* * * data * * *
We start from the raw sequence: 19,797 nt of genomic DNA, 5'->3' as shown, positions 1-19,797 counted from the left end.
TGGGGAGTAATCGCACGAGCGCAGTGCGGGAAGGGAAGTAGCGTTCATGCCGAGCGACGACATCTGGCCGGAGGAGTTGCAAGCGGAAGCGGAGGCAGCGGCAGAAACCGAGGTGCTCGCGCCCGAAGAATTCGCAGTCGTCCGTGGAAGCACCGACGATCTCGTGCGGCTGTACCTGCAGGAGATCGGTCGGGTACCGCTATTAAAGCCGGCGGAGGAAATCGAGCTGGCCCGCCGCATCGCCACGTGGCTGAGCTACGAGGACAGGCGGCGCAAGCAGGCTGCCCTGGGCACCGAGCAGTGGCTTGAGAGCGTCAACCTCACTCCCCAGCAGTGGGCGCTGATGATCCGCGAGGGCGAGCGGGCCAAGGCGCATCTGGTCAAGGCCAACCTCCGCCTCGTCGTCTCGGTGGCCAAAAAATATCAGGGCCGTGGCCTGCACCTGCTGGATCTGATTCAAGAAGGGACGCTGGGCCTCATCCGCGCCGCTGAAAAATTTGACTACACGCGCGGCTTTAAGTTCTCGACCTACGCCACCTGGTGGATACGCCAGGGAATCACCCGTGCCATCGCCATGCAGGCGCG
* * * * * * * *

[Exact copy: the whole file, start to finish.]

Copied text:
We start from the raw sequence: 19,797 nt of genomic DNA, 5'->3' as shown, positions 1-19,797 counted from the left end.
TGGGGAGTAATCGCACGAGCGCAGTGCGGGAAGGGAAGTAGCGTTCATGCCGAGCGACGACATCTGGCCGGAGGAGTTGCAAGCGGAAGCGGAGGCAGCGGCAGAAACCGAGGTGCTCGCGCCCGAAGAATTCGCAGTCGTCCGTGGAAGCACCGACGATCTCGTGCGGCTGTACCTGCAGGAGATCGGTCGGGTACCGCTATTAAAGCCGGCGGAGGAAATCGAGCTGGCCCGCCGCATCGCCACGTGGCTGAGCTACGAGGACAGGCGGCGCAAGCAGGCTGCCCTGGGCACCGAGCAGTGGCTTGAGAGCGTCAACCTCACTCCCCAGCAGTGGGCGCTGATGATCCGCGAGGGCGAGCGGGCCAAGGCGCATCTGGTCAAGGCCAACCTCCGCCTCGTCGTCTCGGTGGCCAAAAAATATCAGGGCCGTGGCCTGCACCTGCTGGATCTGATTCAAGAAGGGACGCTGGGCCTCATCCGCGCCGCTGAAAAATTTGACTACACGCGCGGCTTTAAGTTCTCGACCTACGCCACCTGGTGGATACGCCAGGGAATCACCCGTGCCATCGCCATGCAGGCGCG